[0047] The regression is the transfer function for the energy-consuming system. The result of the regression includes a set of regression coefficients, confidence interval, for example for 90% confidence, standard deviations of the coefficients and the regression line, residuals of the regression, and the correlation coefficient that provides a measure of goodness of fit of the regression. In step S4, outlying observations of Y and corresponding Xis are removed from the set of observations, and the regression is rerun. The new correlation coefficient is compared to the previous correlation coefficient. If the new correlation coefficient is higher than the previous correlation coefficient, other outlying observations are further removed, and the regression is repeated. This iteration continues until the correlation coefficient starts to decrease. At that point, the set of regression coefficients for the highest correlation coefficient is used in the transfer function. In step S4, the energy user accesses data processing module 20 to obtain the transfer function and information on expected value for energy consumption by the particular energy-consuming system or site, including the variance in energy consumption. In step S5, the energy user may inquire about or data processing module may automatically present the likely causes for the variance in energy consumption. To identify the likely cause for the variance in energy consumption, data processing module 20 may examine each of the independent variables Xis and compare its current value to historical data on the same variable. Any large or abrupt deviation from the historical trend can be identified as a likely contribution to the variance of energy consumption. Data processing module 20 may further perform a sensitivity analysis to provide a higher degree of confidence for the likely causes of the variance in step S6. For example, data processing module 20 may insert a value for the identified variable that is more typical of the historical data and a predicted value for energy consumption is generated. Such a sensitivity analysis can narrow the range of likely causes. Where a feedback control capability has been built into the energy-consumption predicting system, data processing module 20 may take action on the most likely causes in an attempt to bring the energy-consuming system toward a more efficient state in step S7.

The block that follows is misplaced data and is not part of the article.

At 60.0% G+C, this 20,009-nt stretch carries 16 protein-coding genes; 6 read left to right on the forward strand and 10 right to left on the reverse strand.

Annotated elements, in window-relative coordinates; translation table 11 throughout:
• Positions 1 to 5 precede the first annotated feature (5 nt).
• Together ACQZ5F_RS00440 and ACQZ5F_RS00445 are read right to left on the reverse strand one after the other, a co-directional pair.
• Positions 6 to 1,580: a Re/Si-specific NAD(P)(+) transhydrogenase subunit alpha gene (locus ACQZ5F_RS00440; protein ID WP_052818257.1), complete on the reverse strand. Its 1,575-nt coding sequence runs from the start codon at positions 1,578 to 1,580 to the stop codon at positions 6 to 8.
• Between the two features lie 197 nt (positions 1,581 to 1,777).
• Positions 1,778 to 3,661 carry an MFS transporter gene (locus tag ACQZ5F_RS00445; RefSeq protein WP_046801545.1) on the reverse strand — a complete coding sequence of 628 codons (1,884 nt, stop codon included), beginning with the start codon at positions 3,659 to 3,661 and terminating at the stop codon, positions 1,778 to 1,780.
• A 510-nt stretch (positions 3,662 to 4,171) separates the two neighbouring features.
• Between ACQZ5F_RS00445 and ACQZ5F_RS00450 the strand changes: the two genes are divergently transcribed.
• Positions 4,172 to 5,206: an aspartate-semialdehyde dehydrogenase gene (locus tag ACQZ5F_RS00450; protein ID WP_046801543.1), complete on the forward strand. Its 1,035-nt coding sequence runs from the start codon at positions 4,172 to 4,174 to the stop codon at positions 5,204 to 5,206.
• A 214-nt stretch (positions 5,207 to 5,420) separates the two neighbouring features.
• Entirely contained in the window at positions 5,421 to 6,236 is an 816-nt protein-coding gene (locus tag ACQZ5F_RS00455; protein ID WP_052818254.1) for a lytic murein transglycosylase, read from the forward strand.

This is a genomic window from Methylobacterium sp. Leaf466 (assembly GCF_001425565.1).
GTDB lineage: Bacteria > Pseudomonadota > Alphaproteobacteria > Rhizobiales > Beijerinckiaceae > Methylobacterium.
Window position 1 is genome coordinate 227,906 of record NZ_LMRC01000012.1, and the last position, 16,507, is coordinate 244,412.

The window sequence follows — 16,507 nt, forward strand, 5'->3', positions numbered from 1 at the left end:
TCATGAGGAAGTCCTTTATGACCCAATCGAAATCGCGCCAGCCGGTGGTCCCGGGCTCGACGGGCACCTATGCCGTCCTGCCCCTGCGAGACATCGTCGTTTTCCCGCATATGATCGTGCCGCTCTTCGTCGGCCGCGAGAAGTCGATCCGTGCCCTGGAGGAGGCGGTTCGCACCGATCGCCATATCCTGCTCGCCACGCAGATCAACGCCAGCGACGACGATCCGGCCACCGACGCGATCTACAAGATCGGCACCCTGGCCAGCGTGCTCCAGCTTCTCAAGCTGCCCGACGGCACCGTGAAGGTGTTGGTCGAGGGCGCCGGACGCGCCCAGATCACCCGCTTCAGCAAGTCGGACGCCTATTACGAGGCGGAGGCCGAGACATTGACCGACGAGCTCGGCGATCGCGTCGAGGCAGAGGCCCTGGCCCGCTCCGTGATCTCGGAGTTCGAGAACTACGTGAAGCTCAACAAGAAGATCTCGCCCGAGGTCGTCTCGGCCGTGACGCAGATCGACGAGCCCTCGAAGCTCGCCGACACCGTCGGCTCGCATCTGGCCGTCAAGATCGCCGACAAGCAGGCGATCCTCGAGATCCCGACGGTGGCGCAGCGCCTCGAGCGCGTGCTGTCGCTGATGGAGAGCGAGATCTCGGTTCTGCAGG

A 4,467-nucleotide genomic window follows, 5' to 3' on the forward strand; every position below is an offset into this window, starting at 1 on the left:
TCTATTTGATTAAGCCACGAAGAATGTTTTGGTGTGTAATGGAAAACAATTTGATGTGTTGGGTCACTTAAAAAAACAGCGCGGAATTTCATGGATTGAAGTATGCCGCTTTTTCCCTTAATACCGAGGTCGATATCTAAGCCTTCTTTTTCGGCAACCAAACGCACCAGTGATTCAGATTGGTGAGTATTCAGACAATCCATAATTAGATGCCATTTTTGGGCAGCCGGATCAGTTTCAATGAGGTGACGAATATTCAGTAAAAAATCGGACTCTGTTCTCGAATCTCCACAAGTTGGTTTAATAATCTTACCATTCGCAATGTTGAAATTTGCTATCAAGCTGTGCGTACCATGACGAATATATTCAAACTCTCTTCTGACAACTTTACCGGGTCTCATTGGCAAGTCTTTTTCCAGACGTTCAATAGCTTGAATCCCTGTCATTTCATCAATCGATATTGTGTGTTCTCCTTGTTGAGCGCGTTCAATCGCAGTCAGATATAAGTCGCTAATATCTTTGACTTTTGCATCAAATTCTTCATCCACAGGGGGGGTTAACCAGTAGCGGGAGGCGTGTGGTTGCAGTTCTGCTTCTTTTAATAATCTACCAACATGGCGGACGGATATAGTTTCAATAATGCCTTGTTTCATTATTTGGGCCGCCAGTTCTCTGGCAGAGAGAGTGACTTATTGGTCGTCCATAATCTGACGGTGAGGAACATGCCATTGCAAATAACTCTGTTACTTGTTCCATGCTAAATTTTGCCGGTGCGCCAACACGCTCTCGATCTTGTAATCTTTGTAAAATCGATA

[0048] Data from meters, measuring devices, and sensors at the energy-consuming systems or site continue to be collected, transferred to, and stored in data processing module 20 to further build up the historical database. At a predetermined frequency or when the energy-consuming system is significantly changed, a new regression is performed on the latest set of data to provide an update to the transfer function.

[0049] Furthermore, predicted values for energy consumption by various energy-consuming systems at an energy-consuming site that are the results of the transfer functions may be provided to an overall energy management system of the energy user to help him formulate an energy strategy for the site. Alternatively, these values may be provided to a site optimization program that also incorporates other operating characteristic variables of the site; such as the production schedule, the mix of products made, the company long-term production forecast, etc.; to provide an optimum operation of the energy-consuming site.